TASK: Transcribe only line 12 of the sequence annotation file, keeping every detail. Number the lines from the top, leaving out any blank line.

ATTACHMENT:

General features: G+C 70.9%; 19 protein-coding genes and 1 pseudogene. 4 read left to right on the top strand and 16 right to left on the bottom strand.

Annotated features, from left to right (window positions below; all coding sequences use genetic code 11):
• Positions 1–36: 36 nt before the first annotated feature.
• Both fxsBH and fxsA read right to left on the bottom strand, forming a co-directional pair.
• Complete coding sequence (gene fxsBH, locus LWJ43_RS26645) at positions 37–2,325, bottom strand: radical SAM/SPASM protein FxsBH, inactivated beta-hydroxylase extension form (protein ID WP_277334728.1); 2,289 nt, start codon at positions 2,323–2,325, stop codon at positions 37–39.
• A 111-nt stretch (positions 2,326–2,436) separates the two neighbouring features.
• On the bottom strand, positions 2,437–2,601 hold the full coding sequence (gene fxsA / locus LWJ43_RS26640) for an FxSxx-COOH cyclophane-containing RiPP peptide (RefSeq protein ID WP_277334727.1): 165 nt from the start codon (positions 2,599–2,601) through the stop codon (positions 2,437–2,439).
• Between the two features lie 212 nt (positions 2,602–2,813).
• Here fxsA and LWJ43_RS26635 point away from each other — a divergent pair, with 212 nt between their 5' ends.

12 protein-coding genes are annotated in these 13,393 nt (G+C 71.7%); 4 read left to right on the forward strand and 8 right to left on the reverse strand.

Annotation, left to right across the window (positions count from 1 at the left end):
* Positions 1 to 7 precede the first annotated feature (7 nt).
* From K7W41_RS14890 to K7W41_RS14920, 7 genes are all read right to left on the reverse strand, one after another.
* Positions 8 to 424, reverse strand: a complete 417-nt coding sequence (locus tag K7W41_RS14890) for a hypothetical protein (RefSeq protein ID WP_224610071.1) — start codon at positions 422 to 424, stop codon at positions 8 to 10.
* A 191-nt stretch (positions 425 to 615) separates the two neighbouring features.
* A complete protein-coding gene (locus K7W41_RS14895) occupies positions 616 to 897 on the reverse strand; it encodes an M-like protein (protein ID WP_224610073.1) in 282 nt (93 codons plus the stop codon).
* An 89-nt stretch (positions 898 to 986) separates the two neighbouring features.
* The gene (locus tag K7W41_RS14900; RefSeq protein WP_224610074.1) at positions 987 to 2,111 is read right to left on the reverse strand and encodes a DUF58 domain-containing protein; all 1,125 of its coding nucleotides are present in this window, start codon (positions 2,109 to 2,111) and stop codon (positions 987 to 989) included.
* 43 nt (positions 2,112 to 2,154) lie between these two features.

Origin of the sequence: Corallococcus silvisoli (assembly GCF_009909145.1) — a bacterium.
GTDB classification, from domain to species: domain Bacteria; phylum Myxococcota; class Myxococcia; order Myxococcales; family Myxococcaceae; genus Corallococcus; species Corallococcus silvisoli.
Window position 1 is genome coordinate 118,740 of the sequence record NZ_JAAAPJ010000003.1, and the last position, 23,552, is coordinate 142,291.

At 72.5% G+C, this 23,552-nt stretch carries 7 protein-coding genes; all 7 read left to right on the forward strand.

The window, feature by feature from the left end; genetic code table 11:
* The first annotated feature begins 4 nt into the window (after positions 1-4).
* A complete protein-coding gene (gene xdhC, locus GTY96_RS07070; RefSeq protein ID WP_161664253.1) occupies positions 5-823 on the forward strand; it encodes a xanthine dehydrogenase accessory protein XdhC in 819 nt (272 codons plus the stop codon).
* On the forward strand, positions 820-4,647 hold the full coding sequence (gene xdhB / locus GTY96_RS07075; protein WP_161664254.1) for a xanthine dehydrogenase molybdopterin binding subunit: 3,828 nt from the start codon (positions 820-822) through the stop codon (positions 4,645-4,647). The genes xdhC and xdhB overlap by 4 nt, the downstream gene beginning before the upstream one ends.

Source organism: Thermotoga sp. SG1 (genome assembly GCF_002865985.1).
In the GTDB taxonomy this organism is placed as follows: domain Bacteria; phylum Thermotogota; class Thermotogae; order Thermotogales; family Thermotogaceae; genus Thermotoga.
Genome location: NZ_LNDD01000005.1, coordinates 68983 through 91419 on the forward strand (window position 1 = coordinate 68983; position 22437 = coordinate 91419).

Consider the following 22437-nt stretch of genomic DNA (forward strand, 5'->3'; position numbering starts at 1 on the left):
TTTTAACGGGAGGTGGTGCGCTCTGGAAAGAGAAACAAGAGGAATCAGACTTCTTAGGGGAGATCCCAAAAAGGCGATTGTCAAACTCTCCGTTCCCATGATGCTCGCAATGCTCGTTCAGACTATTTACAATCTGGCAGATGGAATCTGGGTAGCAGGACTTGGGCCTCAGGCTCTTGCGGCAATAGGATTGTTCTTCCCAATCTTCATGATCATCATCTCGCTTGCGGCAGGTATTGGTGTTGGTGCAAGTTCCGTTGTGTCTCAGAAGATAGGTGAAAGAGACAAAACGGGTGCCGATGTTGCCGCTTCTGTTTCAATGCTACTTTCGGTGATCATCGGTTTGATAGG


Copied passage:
* Positions 1 to 7 precede the first annotated feature (7 nt).